During this year of 2018, I will be doing something different with many of my blog posts. For 30 out of the 72 scheduled articles for the year, I plan to post articles based on my as-yet-unpublished book that has the title you see above.
In the preface of the book, which you can read here, I tell how the idea for the book came from Gordon Livingston’s 2004 bestselling book w.
There are 30 short chapters in the book, so 30 times this year I plan to summarize a chapter in 600 words, or less, and then provide a link so that those who have the time and interest can read the entire chapter.
Please give attention now to the main points from the first of the “thirty true things” (which I will occasionally abbreviate as TTT).
#1 God is Greater Than We Think, or Even Can Think
I don’t fully understand God. And unless you are greatly different from everyone else, you don’t fully understand God either. But that is all right, for as someone wisely said many, many years ago, “A comprehended god is no god.” (That statement may go back as far as John Chrysostom, c.349-407, but it is often attributed to Gerhard Tersteegen, 1697-1769, a German Pietist.)
One of the reasons why God is greater than we think or even can think is related to the assertion that God is the Creator, maker of heaven and earth. If God is really the Creator, the cause or source of all that is, for that reason alone we are not able to comprehend the greatness of God. Since we cannot even begin to grasp the size and nature of the physical universe, how could we possibly grasp the “size” and nature of God, the creator of all that is?
If God is really the creator of all, then every person must be related to God in some way, and there surely must be some awareness of God by all the peoples of the world. John Hick (b. 1928) has been one of the most prominent and prolific religious philosophers / theologians during my lifetime, and he is the author of a book titled God Has Many Names (1980).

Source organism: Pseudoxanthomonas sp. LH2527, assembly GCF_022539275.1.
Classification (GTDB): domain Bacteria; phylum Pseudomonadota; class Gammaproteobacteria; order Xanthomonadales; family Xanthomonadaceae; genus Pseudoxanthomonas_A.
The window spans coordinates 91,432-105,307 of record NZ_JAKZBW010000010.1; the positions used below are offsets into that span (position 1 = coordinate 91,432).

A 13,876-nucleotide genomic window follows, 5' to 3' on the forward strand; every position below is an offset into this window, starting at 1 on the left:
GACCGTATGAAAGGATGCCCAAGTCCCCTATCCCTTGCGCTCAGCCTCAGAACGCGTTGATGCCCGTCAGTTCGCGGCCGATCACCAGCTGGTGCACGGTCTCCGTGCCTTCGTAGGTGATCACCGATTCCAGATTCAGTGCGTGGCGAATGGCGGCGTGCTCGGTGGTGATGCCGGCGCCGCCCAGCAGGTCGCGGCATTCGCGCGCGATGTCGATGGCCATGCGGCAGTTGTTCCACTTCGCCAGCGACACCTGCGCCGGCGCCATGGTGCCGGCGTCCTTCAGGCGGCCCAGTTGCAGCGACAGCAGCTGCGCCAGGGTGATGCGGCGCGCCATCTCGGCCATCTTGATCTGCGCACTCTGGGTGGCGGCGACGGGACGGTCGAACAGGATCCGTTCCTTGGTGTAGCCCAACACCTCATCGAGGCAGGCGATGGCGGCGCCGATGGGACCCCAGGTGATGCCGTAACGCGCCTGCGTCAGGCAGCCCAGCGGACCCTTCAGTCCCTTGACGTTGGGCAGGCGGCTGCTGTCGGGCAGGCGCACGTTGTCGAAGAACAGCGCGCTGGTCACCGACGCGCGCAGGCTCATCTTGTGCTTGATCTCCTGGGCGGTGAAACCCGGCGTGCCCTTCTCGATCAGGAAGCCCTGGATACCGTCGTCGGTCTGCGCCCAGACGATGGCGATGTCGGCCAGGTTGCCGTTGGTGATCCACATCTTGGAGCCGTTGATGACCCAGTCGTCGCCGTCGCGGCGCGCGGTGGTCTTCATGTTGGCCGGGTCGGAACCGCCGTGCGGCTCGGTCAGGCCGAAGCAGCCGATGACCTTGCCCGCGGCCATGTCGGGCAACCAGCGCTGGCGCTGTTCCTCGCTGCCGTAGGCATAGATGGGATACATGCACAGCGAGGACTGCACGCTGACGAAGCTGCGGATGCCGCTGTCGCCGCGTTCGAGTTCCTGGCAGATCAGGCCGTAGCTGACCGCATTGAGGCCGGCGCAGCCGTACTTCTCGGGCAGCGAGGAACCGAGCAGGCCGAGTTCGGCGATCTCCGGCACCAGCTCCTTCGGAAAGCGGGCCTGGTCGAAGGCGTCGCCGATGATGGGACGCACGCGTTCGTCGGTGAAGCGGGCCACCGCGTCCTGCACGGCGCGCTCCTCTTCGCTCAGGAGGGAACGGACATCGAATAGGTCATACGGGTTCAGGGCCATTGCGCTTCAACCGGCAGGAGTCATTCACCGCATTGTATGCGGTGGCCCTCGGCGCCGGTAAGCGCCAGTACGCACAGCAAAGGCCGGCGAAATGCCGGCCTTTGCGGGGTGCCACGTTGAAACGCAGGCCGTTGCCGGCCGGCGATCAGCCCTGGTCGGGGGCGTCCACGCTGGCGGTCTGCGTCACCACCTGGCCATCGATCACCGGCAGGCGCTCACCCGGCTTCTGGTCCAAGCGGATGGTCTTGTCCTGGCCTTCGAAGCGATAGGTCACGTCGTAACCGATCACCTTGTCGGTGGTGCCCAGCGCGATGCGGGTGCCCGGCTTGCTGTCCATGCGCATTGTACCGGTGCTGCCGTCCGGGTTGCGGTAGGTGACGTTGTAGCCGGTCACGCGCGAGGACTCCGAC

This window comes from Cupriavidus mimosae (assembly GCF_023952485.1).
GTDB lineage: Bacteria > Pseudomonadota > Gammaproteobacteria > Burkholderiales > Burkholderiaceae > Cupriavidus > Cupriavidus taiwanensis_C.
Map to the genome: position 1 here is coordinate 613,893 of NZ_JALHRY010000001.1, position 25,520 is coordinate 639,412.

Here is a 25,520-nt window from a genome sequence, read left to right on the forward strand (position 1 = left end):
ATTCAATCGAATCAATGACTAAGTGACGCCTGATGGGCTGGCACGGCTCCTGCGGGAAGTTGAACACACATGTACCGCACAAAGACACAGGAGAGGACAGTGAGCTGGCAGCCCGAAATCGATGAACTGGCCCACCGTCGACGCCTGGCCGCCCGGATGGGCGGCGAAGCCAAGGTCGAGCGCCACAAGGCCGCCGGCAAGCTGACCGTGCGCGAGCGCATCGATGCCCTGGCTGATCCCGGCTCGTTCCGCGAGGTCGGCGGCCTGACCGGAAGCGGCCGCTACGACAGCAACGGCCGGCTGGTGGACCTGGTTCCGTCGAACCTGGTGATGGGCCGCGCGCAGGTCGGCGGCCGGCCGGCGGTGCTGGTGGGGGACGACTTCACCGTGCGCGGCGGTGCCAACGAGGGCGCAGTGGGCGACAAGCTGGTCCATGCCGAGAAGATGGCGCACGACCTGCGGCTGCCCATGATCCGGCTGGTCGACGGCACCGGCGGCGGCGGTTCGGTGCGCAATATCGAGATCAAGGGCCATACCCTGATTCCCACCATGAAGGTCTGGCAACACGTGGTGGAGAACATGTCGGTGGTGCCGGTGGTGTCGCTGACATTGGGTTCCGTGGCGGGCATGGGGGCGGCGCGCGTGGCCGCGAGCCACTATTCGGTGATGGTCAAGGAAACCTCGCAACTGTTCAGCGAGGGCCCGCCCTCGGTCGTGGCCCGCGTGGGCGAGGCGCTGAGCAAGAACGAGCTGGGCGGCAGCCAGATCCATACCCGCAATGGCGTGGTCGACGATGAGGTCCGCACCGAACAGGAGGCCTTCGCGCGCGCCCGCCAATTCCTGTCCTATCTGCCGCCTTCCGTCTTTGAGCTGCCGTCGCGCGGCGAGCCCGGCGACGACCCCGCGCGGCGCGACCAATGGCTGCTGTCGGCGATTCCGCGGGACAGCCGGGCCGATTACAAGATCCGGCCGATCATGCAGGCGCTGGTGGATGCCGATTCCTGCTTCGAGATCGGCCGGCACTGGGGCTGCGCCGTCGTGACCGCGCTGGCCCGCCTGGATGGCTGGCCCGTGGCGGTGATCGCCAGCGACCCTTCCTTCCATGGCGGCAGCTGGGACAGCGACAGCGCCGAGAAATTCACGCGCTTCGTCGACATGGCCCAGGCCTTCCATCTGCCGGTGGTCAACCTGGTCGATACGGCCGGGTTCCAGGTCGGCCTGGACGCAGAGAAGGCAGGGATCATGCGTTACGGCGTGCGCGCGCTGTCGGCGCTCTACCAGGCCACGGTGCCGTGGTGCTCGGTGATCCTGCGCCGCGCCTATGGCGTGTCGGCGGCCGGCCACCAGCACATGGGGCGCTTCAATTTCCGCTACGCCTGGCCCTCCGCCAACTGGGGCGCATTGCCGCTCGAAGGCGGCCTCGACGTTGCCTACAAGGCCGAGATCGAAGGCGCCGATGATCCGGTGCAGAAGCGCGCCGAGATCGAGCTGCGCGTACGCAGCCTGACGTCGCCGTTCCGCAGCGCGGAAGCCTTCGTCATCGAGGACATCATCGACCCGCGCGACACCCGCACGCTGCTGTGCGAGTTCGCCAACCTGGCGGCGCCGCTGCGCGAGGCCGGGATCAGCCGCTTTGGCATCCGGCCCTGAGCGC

A recognition of the fact that God has many names helps free us from one of the main problems of many religious people, Christians included: the problem of tribalism, the belief that one’s own “tribe” is inherently superior to all others.
So, why is this “true thing” important?
First, it is important because it allows us to embrace a view of God large enough that there will be nothing we can learn about the physical universe that will conflict with our belief in God.
Further, when we truly understand that God is greater than we think, or even can think, we can then more easily affirm the idea that God is the God of all people, regardless of how they perceive God or even regardless of whether or not they acknowledge God.
So, even though Livingston was probably right in saying that most people get “too soon old, too late smart,” and even though it may be rather late in life for some of us, let’s try to be smart enough now to comprehend that God is, indeed, greater than we think, or even can think.
[To read the five-page first chapter of TTT, please click on this link.]